Sound & Sam­ples

Future Music - - CONTENTS - Bruce Aisher

In the world of syn­the­siz­ers, Ober­heim need no in­tro­duc­tions, and for read­ers of FM and fans of sam­ple based in­stru­ments, UVI should also be pretty fa­mil­iar.

UVI have now turned their at­ten­tion to cap­tur­ing some of the magic for which Tom Ober­heim’s de­sign have be­come fa­mous. This col­lec­tion – which, like most of UVI’s takes on clas­sic synths, utilises sam­ples dis­tilled through a sub­trac­tive, ef­fects-equipped, front-end – fo­cuses on six items of Ober­heim hard­ware.

The jour­ney starts with UV-1 (based on the mono­phonic OB-1), and takes in VCO and DCO polysynths of the 80s, odd­i­ties like the OB-12 (made by Vis­count and noth­ing to do with Tom Ober­heim) and fi­nally the re­cent DSI OB-6.

UVI’s GUI de­signs are al­ways al­lur­ing, and cer­tainly help pro­vide each in­stru­ment with its own iden­tity, even if hav­ing a single front end for all of them might be more straight­for­ward in func­tional terms. Sam­pling will al­ways have some lim­i­ta­tions when it comes to recre­at­ing all the nu­ances of an ana­logue synth – es­pe­cially some­thing like the Ma­trix 12, with its stu­pen­dous mod­u­la­tion and con­trol op­tions – but UVI do a great job of cap­tur­ing some of the magic. I tested the UV-XXX against my OB-8, and there is clearly a fam­ily re­sem­blance when step­ping through the raw ma­te­rial (with all ad­di­tional pro­cess­ing switched-off). The fact that you can layer and tweak should be seen as a nice ex­tra on top of what re­mains a solid col­lec­tion of vin­tage-in­spired pre­sets that would work all across many gen­res.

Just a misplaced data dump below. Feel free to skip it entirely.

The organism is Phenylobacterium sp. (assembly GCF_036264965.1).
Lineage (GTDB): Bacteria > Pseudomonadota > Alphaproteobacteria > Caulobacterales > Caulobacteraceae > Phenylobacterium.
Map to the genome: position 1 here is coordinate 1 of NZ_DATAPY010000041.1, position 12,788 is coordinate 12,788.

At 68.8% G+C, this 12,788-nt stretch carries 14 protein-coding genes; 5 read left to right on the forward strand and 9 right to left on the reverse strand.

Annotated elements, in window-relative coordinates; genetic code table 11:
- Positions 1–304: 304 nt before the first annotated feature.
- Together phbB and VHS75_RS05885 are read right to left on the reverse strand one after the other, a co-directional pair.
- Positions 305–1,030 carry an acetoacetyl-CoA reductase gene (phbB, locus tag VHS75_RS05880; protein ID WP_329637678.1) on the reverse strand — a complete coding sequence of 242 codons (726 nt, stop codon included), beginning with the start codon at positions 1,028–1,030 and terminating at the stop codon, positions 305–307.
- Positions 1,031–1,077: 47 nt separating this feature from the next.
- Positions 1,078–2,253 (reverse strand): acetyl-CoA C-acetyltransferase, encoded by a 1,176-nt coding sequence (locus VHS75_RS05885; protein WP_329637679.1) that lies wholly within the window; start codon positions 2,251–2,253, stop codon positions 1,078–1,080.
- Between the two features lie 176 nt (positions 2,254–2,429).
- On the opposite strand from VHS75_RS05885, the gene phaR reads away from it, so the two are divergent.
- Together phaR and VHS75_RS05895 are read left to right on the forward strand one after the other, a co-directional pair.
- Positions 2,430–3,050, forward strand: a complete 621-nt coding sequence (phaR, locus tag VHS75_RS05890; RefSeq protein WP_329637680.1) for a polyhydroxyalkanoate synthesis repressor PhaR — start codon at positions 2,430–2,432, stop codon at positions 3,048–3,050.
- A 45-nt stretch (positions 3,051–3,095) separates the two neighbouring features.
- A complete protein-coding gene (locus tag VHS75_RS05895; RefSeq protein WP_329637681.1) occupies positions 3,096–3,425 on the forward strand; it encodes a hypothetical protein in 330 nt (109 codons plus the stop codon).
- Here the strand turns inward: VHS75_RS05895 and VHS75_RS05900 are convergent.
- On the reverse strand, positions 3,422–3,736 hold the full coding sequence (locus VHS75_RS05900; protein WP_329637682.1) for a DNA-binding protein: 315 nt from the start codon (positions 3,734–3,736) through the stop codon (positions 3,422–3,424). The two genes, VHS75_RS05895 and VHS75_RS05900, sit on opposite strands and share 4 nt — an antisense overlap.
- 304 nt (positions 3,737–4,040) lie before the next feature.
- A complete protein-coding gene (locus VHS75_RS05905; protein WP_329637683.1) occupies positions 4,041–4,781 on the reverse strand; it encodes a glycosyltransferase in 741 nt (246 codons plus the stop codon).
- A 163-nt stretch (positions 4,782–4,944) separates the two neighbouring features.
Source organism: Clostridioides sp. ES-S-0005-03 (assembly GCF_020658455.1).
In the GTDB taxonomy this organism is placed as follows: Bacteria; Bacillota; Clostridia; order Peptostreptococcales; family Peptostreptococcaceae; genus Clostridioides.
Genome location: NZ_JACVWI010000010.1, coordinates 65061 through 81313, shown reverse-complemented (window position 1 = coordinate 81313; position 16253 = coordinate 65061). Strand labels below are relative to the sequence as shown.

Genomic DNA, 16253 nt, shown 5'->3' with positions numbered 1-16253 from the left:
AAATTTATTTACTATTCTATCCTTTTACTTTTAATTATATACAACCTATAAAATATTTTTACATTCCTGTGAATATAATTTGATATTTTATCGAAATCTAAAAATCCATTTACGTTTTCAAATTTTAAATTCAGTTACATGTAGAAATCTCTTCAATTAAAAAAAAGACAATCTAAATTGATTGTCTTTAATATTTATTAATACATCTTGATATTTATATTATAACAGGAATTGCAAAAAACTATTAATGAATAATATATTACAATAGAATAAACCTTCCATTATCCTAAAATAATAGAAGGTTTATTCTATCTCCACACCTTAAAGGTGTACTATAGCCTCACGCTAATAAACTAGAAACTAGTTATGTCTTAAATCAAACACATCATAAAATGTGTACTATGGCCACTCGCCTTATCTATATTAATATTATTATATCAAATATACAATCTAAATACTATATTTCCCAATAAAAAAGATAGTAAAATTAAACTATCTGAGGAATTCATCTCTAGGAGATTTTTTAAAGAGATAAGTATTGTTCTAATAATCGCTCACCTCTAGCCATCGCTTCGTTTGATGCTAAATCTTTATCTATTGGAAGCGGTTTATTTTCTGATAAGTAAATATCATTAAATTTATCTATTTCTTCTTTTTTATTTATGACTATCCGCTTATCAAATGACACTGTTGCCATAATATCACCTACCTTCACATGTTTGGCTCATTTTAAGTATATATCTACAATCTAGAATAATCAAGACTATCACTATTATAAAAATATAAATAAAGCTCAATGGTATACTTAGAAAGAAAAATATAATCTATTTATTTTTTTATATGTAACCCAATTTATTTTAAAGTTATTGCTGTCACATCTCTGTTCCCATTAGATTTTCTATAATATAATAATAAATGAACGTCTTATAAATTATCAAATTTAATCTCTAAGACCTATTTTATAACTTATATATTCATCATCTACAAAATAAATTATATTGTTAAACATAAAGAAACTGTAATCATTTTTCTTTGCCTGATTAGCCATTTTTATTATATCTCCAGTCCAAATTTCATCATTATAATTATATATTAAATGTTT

Newspapers in English

Newspapers from Australia

© PressReader. All rights reserved.